A histone deacetylase inhibitor — that is, a medicine that blocks certain enzymes in the body and interferes with the growth of tumor cells — Romidepsin is used to treat certain types of cancer.

It is approved by the U.S. Food and Drug Administration (FDA) as a treatment for several types of lymphomas, specifically cutaneous T-cell lymphoma (CTCL) and peripheral T-cell lymphoma (PTCL). The therapy is marketed under the brand name Istodax by Celgene, now part of Bristol-Myers Squibb.

Romidepsin also is used off-label to treat myeloma.

How does romidepsin work?

Romidepsin is a small molecule that acts as an inhibitor of histone deacetylase (HDAC) enzymes. DNA in cells is not “free-floating” but is coiled around histones — proteins that stabilize and protect the DNA while also controlling how accessible it is for genes to be made into proteins. Normally, HDACs act to “turn off” or “turn down” gene expression by modifying histones. For example, by making the histones bind more tightly to DNA, they can restrict the availability of the DNA to enzymes.

HDAC inhibitors work by blocking the activity of HDAC enzymes, meaning that gene expression stays turned on. This strategy can be used to turn on tumor suppressor genes that control cell division and cause cancer cell death.

Romidepsin in clinical trials for myeloma

A Phase 2 clinical trial (NCT00066638) tested the effectiveness of romidepsin in treating people with relapsed or refractory multiple myeloma (RRMM). Participants received romidepsin by intravenous infusion over four hours on days 1, 8, and 15, every 28 days. A total of 13 patients received between one and seven cycles of therapy.

The trial’s results were published in the journal Cancer. None of the patients achieved an objective, or measurable response, though several participants showed improvements in bone pain and hypercalcemia, or high levels of calcium in the blood. The researchers concluded that romidepsin administered alone is unlikely to be associated with a response rate of 30% or higher in people with RRMM.

A Phase 1/2  trial (NCT01755975) is currently underway to evaluate the efficacy of a combination of romidepsin and Revlimid (lenalidomide), another cancer treatment, in patients with RRMM. Participants will receive romidepsin by intravenous infusion on days 1, 8, and 15 of each 28-day cycle. In addition, they will be treated with oral Revlimid on days 1 through to 21 of each 28-day cycle. The primary outcome measure is to determine the maximum tolerated dose, as well as the safety and toxicity of the two therapies in combination. The trial is expected to conclude in December 2020.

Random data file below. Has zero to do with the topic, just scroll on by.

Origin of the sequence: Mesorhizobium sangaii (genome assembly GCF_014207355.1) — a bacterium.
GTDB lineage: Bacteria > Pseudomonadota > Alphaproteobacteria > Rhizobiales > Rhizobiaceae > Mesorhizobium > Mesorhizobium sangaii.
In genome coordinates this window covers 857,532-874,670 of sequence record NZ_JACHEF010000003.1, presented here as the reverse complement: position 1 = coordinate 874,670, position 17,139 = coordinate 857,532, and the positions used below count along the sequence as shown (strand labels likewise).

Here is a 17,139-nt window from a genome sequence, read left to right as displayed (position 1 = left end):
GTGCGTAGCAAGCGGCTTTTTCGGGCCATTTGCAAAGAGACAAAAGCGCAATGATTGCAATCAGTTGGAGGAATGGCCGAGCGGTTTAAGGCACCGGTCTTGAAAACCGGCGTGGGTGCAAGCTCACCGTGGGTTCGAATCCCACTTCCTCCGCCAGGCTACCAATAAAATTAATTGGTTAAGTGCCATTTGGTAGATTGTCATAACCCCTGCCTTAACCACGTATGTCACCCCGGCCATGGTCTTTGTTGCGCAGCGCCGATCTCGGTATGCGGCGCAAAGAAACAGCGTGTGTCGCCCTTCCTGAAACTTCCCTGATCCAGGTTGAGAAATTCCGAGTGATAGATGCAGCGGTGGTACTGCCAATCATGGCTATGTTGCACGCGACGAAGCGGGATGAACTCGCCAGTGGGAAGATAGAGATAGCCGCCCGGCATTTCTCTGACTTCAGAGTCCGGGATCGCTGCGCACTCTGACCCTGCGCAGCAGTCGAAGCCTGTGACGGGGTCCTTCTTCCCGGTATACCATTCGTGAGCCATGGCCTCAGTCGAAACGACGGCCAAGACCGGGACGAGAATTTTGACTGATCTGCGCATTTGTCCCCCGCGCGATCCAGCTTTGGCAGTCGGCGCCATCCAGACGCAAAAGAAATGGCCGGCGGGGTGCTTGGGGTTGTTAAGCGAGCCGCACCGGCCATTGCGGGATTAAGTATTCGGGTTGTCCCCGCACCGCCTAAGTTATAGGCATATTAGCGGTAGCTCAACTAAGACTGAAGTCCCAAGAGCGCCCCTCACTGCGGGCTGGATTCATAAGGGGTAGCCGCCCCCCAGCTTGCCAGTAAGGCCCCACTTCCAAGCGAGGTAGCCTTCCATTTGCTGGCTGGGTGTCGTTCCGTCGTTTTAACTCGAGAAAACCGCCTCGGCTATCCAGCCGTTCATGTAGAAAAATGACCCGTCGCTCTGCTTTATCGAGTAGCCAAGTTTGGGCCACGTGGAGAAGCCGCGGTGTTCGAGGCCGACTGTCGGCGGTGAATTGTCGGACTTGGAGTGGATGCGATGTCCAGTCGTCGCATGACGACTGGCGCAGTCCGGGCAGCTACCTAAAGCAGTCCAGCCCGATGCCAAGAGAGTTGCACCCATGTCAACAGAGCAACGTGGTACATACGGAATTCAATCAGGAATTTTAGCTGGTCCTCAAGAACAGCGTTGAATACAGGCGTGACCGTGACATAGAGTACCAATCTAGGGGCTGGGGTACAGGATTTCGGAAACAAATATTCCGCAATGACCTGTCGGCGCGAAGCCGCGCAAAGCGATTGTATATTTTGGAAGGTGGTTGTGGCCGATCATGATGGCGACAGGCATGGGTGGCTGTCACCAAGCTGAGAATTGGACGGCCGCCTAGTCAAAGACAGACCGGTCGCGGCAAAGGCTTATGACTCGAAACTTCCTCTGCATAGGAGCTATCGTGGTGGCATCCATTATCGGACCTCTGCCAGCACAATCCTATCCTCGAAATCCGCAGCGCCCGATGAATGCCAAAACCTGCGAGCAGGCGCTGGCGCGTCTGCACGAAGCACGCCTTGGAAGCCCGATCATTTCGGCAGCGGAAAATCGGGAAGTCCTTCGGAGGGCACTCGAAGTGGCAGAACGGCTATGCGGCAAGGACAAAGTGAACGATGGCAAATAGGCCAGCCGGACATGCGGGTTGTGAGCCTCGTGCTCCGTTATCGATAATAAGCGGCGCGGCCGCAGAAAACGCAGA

Other information

Romidepsin can cause side effects, including stomach cramps, bone pain, nausea, dizziness, vomiting, and headache.

 

Last updated: Feb. 6, 2020

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Myeloma Research News is strictly a news and information website about the disease. It does not provide medical advice, diagnosis, or treatment. This content is not intended to be a substitute for professional medical advice, diagnosis, or treatment. Always seek the advice of your physician or other qualified health provider with any questions you may have regarding a medical condition. Never disregard professional medical advice or delay in seeking it because of something you have read on this website.

Emily holds a Ph.D. in Biochemistry from the University of Iowa and is currently a postdoctoral scholar at the University of Wisconsin-Madison. She graduated with a Masters in Chemistry from the Georgia Institute of Technology and holds a Bachelors in Biology and Chemistry from the University of Central Arkansas. Emily is passionate about science communication, and, in her free time, writes and illustrates children’s stories.
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Özge has a MSc. in Molecular Genetics from the University of Leicester and a PhD in Developmental Biology from Queen Mary University of London. She worked as a Post-doctoral Research Associate at the University of Leicester for six years in the field of Behavioural Neurology before moving into science communication. She worked as the Research Communication Officer at a London based charity for almost two years.
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Emily holds a Ph.D. in Biochemistry from the University of Iowa and is currently a postdoctoral scholar at the University of Wisconsin-Madison. She graduated with a Masters in Chemistry from the Georgia Institute of Technology and holds a Bachelors in Biology and Chemistry from the University of Central Arkansas. Emily is passionate about science communication, and, in her free time, writes and illustrates children’s stories.
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